Containing a pandemic and bringing it down to an endemic level is about controlling the spread — and one of the best ways to do that is through vaccinations, as CNN explains. Immunity among a population means a virus doesn't have a chance to infect large numbers of people and doesn't have a chance to mutate.

As of the end of December 2022, according to CNN, the United States was seeing about a 62% vaccination rate, which is far too low to contain the spread of the virus, particularly taking into consideration the fact that an even smaller percentage of the population has received a third dose of the vaccine, commonly referred to as the booster. If the U.S. wants to contain the virus, it's going to need to see immunization levels of about 80-90%. For comparison, measles was not under control in the U.S. until about 95% of the population had immunity to it.

The problem is that the Omicron variant appears to affect even people who are vaccinated

Here's where it gets tricky when it comes to the Omicron variant (and maybe even future variants): According to studies, omicron is affecting even vaccinated individuals (via Reuters). Specifically, omicron is about 2.7 to 3.7 times more contagious than the Delta variant, which was the biggest variant of concern before Omicron.

Why is this? Well, as Reuters explains, a virus could become more transmissible because it lingers in the air for a longer amount of time or because it has an increased ability to latch onto cells. In some cases, it might just be that a variant of a virus is better at not being fought off by a body's immune system. At this point, it seems as if it's this third reason — the virus's ability to evade the immune system, even immune systems bolstered by vaccinations — that explains why Omicron is so pervasive.

We still need to adhere to safety precautions, especially during the wave of this new variant

As our society made progress in fighting the pandemic throughout 2020 and 2021, restrictions were relaxed and people started to feel more comfortable returning to regular activities. Vox reports that this was the experience of Bob Wachter, who chairs the University of California San Francisco's department of medicine. In the beginning of the pandemic, he adhered to strict health and safety guidelines, but as time went on, he started going to restaurants and conferences.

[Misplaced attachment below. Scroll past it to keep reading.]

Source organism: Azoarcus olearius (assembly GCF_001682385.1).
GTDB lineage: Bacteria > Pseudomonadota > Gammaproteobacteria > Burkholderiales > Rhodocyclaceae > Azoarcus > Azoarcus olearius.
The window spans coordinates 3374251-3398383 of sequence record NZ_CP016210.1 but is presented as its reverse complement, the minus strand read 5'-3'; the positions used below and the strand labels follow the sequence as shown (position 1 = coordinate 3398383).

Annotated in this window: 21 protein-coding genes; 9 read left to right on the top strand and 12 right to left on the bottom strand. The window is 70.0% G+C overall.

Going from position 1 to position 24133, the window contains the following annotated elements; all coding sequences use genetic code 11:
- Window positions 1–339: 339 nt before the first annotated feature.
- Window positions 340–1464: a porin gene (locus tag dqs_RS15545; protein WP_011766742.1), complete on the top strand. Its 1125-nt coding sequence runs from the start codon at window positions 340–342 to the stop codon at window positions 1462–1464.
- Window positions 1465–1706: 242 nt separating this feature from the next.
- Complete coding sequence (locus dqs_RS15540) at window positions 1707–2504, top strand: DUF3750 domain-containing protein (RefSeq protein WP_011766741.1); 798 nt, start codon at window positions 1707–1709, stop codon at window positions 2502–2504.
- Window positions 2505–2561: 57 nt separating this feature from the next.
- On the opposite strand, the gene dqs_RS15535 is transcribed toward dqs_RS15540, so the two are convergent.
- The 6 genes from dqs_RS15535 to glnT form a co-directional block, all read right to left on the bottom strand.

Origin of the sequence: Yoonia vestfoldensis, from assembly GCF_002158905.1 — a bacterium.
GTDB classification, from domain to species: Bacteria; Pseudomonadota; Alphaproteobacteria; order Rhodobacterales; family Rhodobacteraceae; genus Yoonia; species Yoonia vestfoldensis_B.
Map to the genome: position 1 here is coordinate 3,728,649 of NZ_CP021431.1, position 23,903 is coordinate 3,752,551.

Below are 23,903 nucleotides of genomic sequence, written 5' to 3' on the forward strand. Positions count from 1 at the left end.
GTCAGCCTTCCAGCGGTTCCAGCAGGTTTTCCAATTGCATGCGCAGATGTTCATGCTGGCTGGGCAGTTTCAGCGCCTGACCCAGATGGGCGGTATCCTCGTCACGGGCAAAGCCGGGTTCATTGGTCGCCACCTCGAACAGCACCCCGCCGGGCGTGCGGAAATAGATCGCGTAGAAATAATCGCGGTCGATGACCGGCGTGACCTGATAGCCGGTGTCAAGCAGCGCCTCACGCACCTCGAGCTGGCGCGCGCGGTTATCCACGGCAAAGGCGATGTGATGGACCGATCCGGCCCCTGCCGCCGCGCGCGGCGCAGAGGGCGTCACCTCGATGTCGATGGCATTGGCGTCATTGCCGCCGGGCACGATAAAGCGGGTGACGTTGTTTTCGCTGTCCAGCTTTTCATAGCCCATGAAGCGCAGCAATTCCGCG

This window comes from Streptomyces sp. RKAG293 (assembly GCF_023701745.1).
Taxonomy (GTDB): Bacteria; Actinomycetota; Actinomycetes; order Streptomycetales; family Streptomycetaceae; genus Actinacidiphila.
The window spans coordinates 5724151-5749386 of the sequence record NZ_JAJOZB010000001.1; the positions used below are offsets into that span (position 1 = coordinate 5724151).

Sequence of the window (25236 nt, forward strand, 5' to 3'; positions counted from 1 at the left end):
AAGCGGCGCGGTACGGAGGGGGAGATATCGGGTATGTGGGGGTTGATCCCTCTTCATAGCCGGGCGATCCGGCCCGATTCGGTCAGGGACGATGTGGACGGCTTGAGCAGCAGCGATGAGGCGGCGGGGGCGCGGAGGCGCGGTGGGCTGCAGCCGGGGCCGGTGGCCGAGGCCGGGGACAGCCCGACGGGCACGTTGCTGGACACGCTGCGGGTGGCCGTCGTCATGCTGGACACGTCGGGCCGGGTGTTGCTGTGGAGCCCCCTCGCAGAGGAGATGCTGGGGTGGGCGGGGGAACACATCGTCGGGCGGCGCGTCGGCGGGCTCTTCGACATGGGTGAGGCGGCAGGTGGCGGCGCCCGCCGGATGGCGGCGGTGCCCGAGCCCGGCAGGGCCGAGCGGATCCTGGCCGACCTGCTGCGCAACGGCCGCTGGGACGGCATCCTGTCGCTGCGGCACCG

Now that the Omicron variant has emerged and proven to be more easily transmissible that other strains, sending numbers of infections and hospitalizations back up again, populations can't afford to be as lax as they were about health and safety guidelines. Vox notes that health experts recognize the serious detriments that come with strict lockdowns, such as those that governments imposed in March 2020. Therefore they are not recommending those measures this time around. Instead, avoiding high-risk activities like large indoor gatherings will go a long way in preventing the spread of the coronavirus, at least until this most recent wave has passed.

For a better idea, it helps to look at history

One of the reasons it's so hard to predict when the coronavirus pandemic will end is that there's no one-size-fits-all ending to a pandemic, as the Los Angeles Times highlights. It can be especially discouraging when society was poised to make so much progress toward eradicating COVID-19 when vaccines became widely available in the earlier half of 2021, and in 2022 the pandemic is still going on, with infection numbers higher than ever before. Where does it go from here?

The Los Angeles Times points to past pandemics as examples of what endings we can eventually hope for. Take the polio pandemic, which reached its height in the 1940s. It was eventually reined in when a vaccine because available in the 1950s and the U.S. united to get vaccinated and eradicate the virus. As of the 1970s, the United States is free of polio. Similarly, the smallpox pandemic was also eradicated by vaccine, not only in the U.S. but also around the whole world. Although not eradicated by vaccines, SARS and Ebola were contained by public health measures that limited and ultimately ended their spread.

That said, these situations are unlikely to happen with the coronavirus — instead, health experts believe that vaccines, testing, and treatment will progress to the point that living with the virus without straining health care systems will be come much easier.

A post-pandemic world will likely be different based on a person's risk

At this point, it's inevitable the world will never be free from COVID-19 the way it was back in 2019, as Syracuse.com points out. But when enough countries around the globe have enough control over containing the spread and treating infections, it will be up to the World Health Organization to state that we are no longer living in a pandemic.

At that point, the disease will continue to be endemic, and societies will find a way to live with it in a non-disruptive way. An individual's level of normalcy will greatly depend on that person's level of risk, which will be determined not only by their general health but also by their immunity, either from a prior case of COVID-19 or from vaccination. For a healthy individual who has been vaccinated, a case of COVID-19 might look like a bad cold. They take the medicine they need to fight it, deal with the symptoms for a few days, isolate themselves from others to avoid spreading the sickness, and then move on with life a few days later. But neither the United States nor the rest of the world is at that point — and it's not yet 100% clear when we will be.